The Iraqi Prime Minister delivered a stinging rebuke to Hillary Clinton yesterday, telling her to stop meddling in the affairs of his country as though it was part of America. Nouri al-Maliki said Ms Clinton, the leading Democratic contender for the US presidency, and the Democratic senator Carl Levin should "come to their senses".
The bald assertion by Mr Maliki that US politicians are behaving like colonial overlords is the latest in a series of bad-tempered exchanges between officials from both countries.
"There are American officials who consider Iraq as if it were one of their villages, for example Hillary Clinton and Carl Levin," Mr Maliki said. "They should come to their senses." His highly personal attack on Ms Clinton, who joined the anti-war camp only recently, has cut to the quick because of her party's distaste for the conflict and its overwhelming desire to withdraw US combat troops from Iraq. Mr Maliki's complaints were not confined to those in the United States, however. He also called on the French government to apologise for remarks by its outspoken foreign minister, Bernard Kouchner, who has called for the Iraqi leader to be toppled.
In an interview for Newsweek magazine, Mr Kouchner said he had warned the US Secretary of State, Condoleezza Rice, that Mr Maliki has "got to be replaced". It was unlikely the Prime Minister would be ousted, he added, "because it seems President Bush is attached to Mr Maliki. But the government is not functioning." Cosying up to the US after four years of icy relations since the invasion of Iraq, Mr Kouchner said Paris wanted to "turn the page" and look to the future.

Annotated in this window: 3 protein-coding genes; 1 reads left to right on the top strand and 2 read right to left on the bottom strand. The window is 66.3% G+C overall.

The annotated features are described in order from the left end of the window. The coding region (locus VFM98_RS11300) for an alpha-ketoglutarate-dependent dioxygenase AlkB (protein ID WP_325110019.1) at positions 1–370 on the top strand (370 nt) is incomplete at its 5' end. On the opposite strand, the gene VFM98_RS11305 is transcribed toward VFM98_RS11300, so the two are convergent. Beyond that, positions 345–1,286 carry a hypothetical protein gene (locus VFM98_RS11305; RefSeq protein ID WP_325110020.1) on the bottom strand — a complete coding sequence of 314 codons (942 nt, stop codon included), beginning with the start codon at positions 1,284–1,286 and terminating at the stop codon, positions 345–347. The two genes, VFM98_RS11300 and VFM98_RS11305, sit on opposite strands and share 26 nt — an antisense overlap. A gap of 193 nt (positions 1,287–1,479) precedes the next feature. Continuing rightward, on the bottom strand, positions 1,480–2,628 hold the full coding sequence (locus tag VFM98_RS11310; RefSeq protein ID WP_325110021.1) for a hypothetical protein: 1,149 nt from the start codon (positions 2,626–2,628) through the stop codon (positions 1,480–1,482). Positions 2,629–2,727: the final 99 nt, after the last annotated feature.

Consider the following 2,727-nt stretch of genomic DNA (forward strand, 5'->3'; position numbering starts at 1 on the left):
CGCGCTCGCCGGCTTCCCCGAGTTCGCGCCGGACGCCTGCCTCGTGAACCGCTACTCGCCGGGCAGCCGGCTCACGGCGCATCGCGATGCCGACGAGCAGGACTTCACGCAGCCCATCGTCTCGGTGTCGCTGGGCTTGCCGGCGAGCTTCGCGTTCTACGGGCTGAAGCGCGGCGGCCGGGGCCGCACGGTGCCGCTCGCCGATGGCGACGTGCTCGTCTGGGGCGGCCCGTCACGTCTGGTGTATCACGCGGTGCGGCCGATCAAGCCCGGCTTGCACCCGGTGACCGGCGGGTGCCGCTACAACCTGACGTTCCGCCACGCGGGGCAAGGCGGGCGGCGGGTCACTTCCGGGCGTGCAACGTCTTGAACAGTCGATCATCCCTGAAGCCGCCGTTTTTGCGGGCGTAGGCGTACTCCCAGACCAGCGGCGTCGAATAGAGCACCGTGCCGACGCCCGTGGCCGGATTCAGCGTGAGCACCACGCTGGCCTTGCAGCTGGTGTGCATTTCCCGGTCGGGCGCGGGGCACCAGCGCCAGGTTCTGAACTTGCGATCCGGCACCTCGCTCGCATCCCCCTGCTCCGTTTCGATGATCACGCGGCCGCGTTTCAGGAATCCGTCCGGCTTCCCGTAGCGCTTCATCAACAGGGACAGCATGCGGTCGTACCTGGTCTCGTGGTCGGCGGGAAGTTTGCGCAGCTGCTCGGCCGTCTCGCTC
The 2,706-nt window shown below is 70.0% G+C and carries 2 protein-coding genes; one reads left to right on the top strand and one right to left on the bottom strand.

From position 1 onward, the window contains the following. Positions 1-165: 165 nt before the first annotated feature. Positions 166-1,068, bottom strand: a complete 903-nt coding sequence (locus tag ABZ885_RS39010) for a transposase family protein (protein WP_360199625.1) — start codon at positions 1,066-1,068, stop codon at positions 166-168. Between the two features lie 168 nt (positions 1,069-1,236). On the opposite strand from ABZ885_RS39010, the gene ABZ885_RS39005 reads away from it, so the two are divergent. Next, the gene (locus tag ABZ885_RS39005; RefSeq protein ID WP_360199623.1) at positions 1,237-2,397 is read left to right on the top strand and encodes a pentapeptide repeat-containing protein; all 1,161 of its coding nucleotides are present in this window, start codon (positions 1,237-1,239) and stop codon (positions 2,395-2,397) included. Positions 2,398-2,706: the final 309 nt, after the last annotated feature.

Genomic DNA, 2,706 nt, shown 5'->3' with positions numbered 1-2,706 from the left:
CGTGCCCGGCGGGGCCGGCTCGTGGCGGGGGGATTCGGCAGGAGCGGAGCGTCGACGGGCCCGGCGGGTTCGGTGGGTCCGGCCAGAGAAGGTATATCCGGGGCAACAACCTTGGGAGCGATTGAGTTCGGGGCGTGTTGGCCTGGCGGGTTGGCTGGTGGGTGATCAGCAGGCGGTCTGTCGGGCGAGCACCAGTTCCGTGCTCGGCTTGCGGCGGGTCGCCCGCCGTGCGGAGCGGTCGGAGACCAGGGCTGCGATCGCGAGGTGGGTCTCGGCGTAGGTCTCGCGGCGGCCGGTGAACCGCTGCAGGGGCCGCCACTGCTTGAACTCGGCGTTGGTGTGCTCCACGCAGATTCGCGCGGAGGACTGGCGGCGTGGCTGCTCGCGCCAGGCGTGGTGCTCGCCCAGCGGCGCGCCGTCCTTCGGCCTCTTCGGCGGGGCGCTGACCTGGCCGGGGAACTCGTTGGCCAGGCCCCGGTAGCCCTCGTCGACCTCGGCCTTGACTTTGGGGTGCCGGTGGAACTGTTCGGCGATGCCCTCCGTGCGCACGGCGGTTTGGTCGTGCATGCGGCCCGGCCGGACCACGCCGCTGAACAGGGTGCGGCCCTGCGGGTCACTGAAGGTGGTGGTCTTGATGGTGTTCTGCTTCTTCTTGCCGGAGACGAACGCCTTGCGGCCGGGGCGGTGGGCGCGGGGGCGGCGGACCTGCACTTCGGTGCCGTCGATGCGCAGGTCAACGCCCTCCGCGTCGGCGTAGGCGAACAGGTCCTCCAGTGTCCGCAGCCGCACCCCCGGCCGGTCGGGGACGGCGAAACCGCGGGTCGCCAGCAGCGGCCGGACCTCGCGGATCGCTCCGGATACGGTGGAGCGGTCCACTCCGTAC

"There's a lot of support for, for instance, [Vice-President] Adil Abdul-Mahdi, who's an impressive fellow, and not only because he studied in France. He's solid. Of the people who are available, he's widely seen as the one that ought to have the job," Mr Kouchner said.
Ms Clinton and Mr Levin have both called for Mr Maliki to be removed from office. Yesterday, there were further complaints about his rule from politicians in Washington. The Republican Mitch McConnell, the Senate minority leader, said the Baghdad regime was "still pretty much a disaster" but cautioned: "It's a democratically elected government and I don't think we can dictate to them." Meanwhile, senators from both parties, returning from a visit to Baghdad's heavily fortified Green Zone, concluded that the Shia prime minister had been "a huge disappointment".
Mr Maliki's attack on the Democrats came as the American commander in Iraq, General David Petraeus, and US ambassador Ryan Crocker prepared to publish their report to Congress on the military situation in Iraq since an extra 30,000 American troops were sent to the country.
Mr Maliki has been angered by a series of statements from across the US political spectrum which have queried his ability improve the situation. President Bush angered him by saying he was "frustrated" that political goals were not being met. Ambassador Crocker, speaking more like a pro-consul than a diplomat, said the lack of movement was "highly disappointing".
Another Democratic senator, Jack Reed, sought to justify the criticisms raining down on Mr Maliki from all sides in the US. "I think we have a right to be critical of a government that is not doing what a government must do: protect its own people, make difficult decisions that in the long run provide for the safety and security of the Iraqi people," Mr Reed told the conservative Fox News Sunday talk show. "I think the criticism is fair."Reuse content